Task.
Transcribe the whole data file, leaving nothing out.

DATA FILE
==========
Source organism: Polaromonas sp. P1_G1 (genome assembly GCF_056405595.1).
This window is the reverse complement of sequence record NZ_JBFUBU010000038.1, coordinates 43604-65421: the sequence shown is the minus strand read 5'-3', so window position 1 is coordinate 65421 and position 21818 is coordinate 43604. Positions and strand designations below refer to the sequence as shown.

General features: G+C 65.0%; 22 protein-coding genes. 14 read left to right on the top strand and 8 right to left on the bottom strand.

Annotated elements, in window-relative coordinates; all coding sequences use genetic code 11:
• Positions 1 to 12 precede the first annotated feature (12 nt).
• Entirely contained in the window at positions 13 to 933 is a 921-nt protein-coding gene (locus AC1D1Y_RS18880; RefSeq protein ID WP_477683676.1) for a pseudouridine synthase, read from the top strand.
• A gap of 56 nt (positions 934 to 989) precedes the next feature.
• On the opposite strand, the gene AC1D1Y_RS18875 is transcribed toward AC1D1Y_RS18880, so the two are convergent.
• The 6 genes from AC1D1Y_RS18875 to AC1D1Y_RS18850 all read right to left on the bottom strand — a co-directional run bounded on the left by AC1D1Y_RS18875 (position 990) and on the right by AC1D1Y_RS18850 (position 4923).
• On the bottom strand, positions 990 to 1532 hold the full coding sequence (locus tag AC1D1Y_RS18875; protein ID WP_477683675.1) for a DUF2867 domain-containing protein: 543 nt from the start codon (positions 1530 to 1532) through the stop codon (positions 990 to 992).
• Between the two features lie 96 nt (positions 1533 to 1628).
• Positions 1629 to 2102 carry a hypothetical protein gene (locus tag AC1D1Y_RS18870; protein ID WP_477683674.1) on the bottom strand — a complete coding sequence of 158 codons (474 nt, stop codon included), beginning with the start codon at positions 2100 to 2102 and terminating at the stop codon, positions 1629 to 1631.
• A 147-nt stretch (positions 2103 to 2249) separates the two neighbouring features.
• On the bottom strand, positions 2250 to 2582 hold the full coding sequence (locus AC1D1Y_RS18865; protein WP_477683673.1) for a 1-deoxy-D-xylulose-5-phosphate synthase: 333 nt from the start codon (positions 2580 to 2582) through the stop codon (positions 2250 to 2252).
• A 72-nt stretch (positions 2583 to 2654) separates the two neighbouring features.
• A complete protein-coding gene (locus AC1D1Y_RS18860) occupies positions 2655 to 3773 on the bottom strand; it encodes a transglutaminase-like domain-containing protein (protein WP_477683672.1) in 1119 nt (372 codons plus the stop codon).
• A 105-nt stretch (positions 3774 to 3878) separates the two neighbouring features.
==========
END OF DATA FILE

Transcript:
Source organism: Polaromonas sp. P1_G1 (genome assembly GCF_056405595.1).
This window is the reverse complement of sequence record NZ_JBFUBU010000038.1, coordinates 43604-65421: the sequence shown is the minus strand read 5'-3', so window position 1 is coordinate 65421 and position 21818 is coordinate 43604. Positions and strand designations below refer to the sequence as shown.

General features: G+C 65.0%; 22 protein-coding genes. 14 read left to right on the top strand and 8 right to left on the bottom strand.

Annotated elements, in window-relative coordinates; all coding sequences use genetic code 11:
• Positions 1 to 12 precede the first annotated feature (12 nt).
• Entirely contained in the window at positions 13 to 933 is a 921-nt protein-coding gene (locus AC1D1Y_RS18880; RefSeq protein ID WP_477683676.1) for a pseudouridine synthase, read from the top strand.
• A gap of 56 nt (positions 934 to 989) precedes the next feature.
• On the opposite strand, the gene AC1D1Y_RS18875 is transcribed toward AC1D1Y_RS18880, so the two are convergent.
• The 6 genes from AC1D1Y_RS18875 to AC1D1Y_RS18850 all read right to left on the bottom strand — a co-directional run bounded on the left by AC1D1Y_RS18875 (position 990) and on the right by AC1D1Y_RS18850 (position 4923).
• On the bottom strand, positions 990 to 1532 hold the full coding sequence (locus tag AC1D1Y_RS18875; protein ID WP_477683675.1) for a DUF2867 domain-containing protein: 543 nt from the start codon (positions 1530 to 1532) through the stop codon (positions 990 to 992).
• Between the two features lie 96 nt (positions 1533 to 1628).
• Positions 1629 to 2102 carry a hypothetical protein gene (locus tag AC1D1Y_RS18870; protein ID WP_477683674.1) on the bottom strand — a complete coding sequence of 158 codons (474 nt, stop codon included), beginning with the start codon at positions 2100 to 2102 and terminating at the stop codon, positions 1629 to 1631.
• A 147-nt stretch (positions 2103 to 2249) separates the two neighbouring features.
• On the bottom strand, positions 2250 to 2582 hold the full coding sequence (locus AC1D1Y_RS18865; protein WP_477683673.1) for a 1-deoxy-D-xylulose-5-phosphate synthase: 333 nt from the start codon (positions 2580 to 2582) through the stop codon (positions 2250 to 2252).
• A 72-nt stretch (positions 2583 to 2654) separates the two neighbouring features.
• A complete protein-coding gene (locus AC1D1Y_RS18860) occupies positions 2655 to 3773 on the bottom strand; it encodes a transglutaminase-like domain-containing protein (protein WP_477683672.1) in 1119 nt (372 codons plus the stop codon).
• A 105-nt stretch (positions 3774 to 3878) separates the two neighbouring features.